Application to flighted, bracketed, and stratified events 

1.1.   Flighted and bracketed events continue to be offered, of course,with their total master points and the pigmentation of master points being determined as above.

 

1.2.   Stratified events require special attention.  The best way to describe my proposal is by example.

 

1.2.1.      Assume an AX pairs event with the following conditions:

 

1.2.1.1.            A would award ten overall places

 

1.2.1.2.            X would award ten overall places

 

1.2.1.3.            The best finish by an X pair is 8th overall

 

1.2.1.4.            The second best finish by an X pair is 13th overall

 

1.2.1.5.            The award to the winner of the event is x mps.

 

1.2.2.      The award to each of the other nine pairs finishing in the top ten is determined by a formula (x)(.9)n-1 where x is the award to the winner of the event and n is the overall finish of the pair in question.  Hence, if x = 20 mps, 2nd overall receives 18 mps and 3rd overall receives 16.20 mps, etc.  (Yes, I am sure that this is not how overall awards are determined, but there must be some formula in place that calculates a pair’s overall award based upon a percentage of the award to the winner.)

 

1.2.3.      My proposal is that the top X pair, who finished 8th overall, receives mps equal to (x)(.9)8-1.  The formula is applied the same to an A player finishing in the top ten as to an X player finishing in the top ten.  That is, such X pair receives more mps than if they had won X with a 9th overall finish but fewer mps than if they had won X with a 7th overall finish.  My proposal is that the second top X pair, who finished 13th overall, receives mps equal to (x)(.9)13-1.  That is, the second place X pair not only receives more mps than the 0 mps that would be awarded to an A pair who finished outside the top ten but also more mps than had such second place X pair finished 14th overall (but fewer mps than had such second place X pair finished 12th overall).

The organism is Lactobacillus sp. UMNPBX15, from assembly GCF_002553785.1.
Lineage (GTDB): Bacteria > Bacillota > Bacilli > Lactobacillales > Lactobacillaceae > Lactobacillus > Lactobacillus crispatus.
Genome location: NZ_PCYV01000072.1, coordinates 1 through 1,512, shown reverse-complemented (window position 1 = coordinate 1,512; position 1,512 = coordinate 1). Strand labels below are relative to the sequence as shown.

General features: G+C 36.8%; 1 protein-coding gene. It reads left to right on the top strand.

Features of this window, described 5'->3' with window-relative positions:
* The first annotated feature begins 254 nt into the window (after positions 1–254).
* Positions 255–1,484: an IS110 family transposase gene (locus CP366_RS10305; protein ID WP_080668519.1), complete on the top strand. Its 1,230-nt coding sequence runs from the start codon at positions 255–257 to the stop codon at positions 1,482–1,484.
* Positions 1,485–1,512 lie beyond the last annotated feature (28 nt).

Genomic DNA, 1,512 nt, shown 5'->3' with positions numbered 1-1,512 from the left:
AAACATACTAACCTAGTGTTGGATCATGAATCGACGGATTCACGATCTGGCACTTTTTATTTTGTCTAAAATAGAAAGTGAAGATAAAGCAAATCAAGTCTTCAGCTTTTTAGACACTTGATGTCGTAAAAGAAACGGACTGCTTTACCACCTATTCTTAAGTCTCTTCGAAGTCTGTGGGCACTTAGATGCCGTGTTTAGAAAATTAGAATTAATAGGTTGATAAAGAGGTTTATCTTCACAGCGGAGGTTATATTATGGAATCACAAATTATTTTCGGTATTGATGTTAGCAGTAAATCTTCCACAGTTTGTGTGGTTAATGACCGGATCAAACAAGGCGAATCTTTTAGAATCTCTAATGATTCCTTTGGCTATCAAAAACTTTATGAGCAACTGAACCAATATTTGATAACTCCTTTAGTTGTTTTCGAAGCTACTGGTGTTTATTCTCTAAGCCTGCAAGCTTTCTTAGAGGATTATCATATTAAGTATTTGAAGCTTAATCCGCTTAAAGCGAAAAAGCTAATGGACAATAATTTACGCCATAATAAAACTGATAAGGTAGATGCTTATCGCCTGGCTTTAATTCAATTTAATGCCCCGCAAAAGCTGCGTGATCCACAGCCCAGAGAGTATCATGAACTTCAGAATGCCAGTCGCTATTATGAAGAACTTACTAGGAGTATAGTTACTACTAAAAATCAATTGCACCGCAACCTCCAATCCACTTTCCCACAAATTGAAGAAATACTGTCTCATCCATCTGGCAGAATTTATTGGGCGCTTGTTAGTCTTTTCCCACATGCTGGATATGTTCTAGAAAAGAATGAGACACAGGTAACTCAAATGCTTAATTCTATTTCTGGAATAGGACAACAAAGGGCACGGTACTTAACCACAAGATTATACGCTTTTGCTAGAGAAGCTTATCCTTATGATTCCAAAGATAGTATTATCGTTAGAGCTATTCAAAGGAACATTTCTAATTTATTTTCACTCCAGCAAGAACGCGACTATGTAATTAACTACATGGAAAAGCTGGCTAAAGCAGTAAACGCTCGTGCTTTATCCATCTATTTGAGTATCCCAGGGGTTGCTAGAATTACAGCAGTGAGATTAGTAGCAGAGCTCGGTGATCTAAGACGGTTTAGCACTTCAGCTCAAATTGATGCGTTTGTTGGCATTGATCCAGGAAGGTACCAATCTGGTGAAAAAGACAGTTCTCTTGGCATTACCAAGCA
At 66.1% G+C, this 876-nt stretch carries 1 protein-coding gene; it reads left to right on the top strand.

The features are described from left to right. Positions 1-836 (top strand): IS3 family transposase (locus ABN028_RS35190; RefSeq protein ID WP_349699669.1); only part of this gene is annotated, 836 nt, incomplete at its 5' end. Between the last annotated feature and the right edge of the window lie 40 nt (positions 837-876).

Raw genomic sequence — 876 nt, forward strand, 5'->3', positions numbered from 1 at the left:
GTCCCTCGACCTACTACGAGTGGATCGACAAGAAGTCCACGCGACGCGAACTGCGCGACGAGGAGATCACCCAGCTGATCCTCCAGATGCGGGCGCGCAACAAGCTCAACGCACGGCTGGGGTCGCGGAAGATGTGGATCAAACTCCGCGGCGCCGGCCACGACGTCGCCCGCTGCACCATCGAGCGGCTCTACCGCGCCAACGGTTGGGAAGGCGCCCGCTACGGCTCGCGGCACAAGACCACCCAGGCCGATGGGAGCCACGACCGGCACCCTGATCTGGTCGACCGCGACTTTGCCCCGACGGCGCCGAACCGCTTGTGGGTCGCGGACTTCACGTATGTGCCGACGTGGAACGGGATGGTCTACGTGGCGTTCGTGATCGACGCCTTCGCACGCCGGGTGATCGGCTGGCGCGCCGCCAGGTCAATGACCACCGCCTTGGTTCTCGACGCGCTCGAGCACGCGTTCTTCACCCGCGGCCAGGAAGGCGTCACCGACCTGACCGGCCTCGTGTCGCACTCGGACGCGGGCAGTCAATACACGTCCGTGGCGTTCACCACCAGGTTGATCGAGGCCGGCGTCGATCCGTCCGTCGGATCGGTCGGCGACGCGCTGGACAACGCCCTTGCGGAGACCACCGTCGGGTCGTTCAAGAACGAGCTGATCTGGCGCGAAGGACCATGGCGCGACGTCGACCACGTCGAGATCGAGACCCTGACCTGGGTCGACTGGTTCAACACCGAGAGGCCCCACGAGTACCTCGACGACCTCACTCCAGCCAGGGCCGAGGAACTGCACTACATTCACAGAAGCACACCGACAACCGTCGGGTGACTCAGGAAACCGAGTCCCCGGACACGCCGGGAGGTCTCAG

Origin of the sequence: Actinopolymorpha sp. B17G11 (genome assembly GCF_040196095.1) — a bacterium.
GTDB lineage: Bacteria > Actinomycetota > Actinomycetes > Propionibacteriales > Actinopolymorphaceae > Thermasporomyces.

Of course, the determination of what award equals x is significantly dependent upon the strength of the AX field.  Hence, my hope is that under my proposal the two top X pairs (and, in fact, all X pairs who choose to enter the AX event) receive mp awards that are equivalent to the mp awards they might have expected to receive had they entered an event that was for X pairs only.

Personally, I agree with the ACBL business model of “selling master points”.  To maximize its long-term profit from such a business model, however, I think the ACBL needs to change its pricing.  The pricing should induce players to continue playing long after they have reached some short-term achievement goals.  Casting aside the not-to-be-trivialized issue of transitioning to better pricing, I would like to see the ACBL move toward a pricing that is described above.